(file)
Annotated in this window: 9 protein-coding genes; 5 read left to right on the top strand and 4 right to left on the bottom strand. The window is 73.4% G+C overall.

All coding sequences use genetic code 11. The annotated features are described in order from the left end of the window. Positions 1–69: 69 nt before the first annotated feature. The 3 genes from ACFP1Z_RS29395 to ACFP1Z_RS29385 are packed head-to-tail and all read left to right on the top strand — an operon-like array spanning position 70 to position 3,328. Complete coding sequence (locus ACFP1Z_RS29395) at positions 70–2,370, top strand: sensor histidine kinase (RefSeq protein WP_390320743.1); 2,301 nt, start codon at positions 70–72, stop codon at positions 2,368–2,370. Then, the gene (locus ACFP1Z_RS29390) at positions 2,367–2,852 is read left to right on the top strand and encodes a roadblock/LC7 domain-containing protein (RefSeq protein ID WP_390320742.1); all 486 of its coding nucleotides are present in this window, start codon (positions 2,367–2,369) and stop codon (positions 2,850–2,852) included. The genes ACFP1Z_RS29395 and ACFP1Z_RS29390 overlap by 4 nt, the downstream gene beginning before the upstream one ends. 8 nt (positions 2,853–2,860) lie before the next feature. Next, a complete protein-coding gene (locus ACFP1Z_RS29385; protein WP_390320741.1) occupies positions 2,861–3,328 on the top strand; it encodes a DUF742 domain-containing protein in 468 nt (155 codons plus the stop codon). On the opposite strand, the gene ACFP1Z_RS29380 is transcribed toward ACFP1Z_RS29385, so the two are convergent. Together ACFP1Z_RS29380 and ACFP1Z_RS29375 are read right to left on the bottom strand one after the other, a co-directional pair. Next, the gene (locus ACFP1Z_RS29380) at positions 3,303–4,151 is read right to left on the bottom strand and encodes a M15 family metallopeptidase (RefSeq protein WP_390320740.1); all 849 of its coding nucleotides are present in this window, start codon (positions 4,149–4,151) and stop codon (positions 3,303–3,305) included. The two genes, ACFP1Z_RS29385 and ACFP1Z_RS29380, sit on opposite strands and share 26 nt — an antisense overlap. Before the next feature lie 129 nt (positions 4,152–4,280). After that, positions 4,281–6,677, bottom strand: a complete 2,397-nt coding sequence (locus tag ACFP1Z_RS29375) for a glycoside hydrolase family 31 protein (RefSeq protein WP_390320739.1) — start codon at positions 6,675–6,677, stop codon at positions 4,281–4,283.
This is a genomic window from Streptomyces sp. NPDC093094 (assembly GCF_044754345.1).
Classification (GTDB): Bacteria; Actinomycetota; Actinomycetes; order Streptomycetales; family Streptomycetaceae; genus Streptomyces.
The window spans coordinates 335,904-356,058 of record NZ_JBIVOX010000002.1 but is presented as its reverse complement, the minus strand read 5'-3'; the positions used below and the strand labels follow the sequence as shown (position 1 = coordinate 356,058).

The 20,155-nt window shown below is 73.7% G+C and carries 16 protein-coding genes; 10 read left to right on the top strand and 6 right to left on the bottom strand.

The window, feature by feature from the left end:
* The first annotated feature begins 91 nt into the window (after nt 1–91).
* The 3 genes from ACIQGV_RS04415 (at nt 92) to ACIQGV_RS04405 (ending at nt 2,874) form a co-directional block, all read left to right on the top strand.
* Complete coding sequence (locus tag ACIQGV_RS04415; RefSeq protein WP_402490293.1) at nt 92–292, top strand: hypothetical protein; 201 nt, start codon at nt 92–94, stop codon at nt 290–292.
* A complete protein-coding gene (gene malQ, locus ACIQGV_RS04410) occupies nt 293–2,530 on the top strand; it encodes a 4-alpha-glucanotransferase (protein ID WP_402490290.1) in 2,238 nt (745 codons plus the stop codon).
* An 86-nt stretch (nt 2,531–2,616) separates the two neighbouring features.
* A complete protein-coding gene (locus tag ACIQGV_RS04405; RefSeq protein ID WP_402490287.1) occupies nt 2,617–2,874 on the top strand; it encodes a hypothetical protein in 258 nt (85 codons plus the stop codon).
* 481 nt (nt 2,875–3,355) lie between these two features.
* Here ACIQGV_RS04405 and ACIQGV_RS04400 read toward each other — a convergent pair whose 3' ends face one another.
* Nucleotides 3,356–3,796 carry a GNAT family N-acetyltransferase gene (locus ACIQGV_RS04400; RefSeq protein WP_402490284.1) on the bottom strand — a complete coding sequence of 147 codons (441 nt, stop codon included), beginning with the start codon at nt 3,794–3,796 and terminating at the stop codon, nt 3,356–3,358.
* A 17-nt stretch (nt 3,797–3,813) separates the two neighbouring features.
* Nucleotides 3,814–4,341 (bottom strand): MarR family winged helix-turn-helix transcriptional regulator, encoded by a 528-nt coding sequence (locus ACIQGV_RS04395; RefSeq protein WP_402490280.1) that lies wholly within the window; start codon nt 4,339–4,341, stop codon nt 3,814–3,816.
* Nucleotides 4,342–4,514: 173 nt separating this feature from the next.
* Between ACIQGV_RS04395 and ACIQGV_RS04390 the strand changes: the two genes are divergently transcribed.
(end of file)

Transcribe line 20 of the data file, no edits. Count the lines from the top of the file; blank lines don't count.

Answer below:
* Between ACIQGV_RS04395 and ACIQGV_RS04390 the strand changes: the two genes are divergently transcribed.